My meeting with Elizabeth was a most enjoyable and inspirational. I admire Elizabeth’s passion to offer education and care to the children, child care workers and Bets at the Maranatha Childcare Center.
Elizabeth’s message: This summer, I met some of the most determined, dedicated, loving people on earth. I guess you could say they left a mark on my soul. Not a day goes by without thinking about them. Though my heart is heavy knowing the burden they carry, I feel hopeful and inspired by their desire to make their lives better, even in the most dire of situations. These children are orphans of AIDS. Their parents died, leaving them to raise themselves. They live in, what look like, cement boxes with dirt floors. They have no electricity, no running water, little food, and varying degrees of access to health care and schooling. Despite all of this, they manage to find joy in their lives and a sense of love and caring for one another. I believe this is what sustains them.
I had the privilege of working with a woman, Bets, who has devoted her life to making a difference in these children’s lives. She runs the Maranatha Childcare Center in the heart of this rural South African community. This center provides a safe place for the children to play before and after school and during school holidays. She also provides a meal for the children, which is often the only meal they receive each day. She works non-stop to tend to their needs and to search for ways to make their future brighter. Her main goal is to educate these children, as she sees education as the only way out of this cycle of poverty and disease.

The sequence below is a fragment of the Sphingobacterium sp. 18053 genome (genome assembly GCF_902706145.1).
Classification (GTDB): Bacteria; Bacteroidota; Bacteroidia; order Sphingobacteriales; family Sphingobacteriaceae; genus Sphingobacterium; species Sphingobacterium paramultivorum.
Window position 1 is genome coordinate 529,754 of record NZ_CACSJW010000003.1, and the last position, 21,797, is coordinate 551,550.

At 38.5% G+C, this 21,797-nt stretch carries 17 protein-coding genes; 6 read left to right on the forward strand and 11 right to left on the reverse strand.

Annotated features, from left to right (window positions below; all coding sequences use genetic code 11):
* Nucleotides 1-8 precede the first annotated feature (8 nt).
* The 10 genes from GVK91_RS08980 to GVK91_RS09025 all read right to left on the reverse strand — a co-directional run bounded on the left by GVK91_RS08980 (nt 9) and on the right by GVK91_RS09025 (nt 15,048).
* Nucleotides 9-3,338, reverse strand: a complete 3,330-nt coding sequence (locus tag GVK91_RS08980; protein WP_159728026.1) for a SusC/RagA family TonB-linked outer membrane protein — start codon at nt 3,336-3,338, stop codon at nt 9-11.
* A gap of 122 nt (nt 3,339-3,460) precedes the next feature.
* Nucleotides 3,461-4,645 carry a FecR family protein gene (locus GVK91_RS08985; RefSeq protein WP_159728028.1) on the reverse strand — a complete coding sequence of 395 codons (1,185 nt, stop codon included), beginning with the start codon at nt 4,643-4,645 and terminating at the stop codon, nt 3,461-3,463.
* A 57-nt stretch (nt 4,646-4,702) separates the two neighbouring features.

Another part of Bets’ plan is to help the community use its own resources to become self-sustaining. As a result, she has connected thirteen of the young adults in the community with an organization that offers a two year childcare training program. These childcare workers-in-training go to each of the children’s homes to make assessments and then intervene based on the particular needs presented in each home. The intervention can consist of anything from helping with homework, doing laundry, or finding food for a meal, to taking the children to the clinic to follow up on lab work and treatment, or doing the tedious task of filing papers for government funding that the orphaned children so desperately need to survive. They play with the children and love them like their own; the childcare workers are the “parents” to these children. They are dedicated to making their community better despite insurmountable odds. They have hope when most would give up.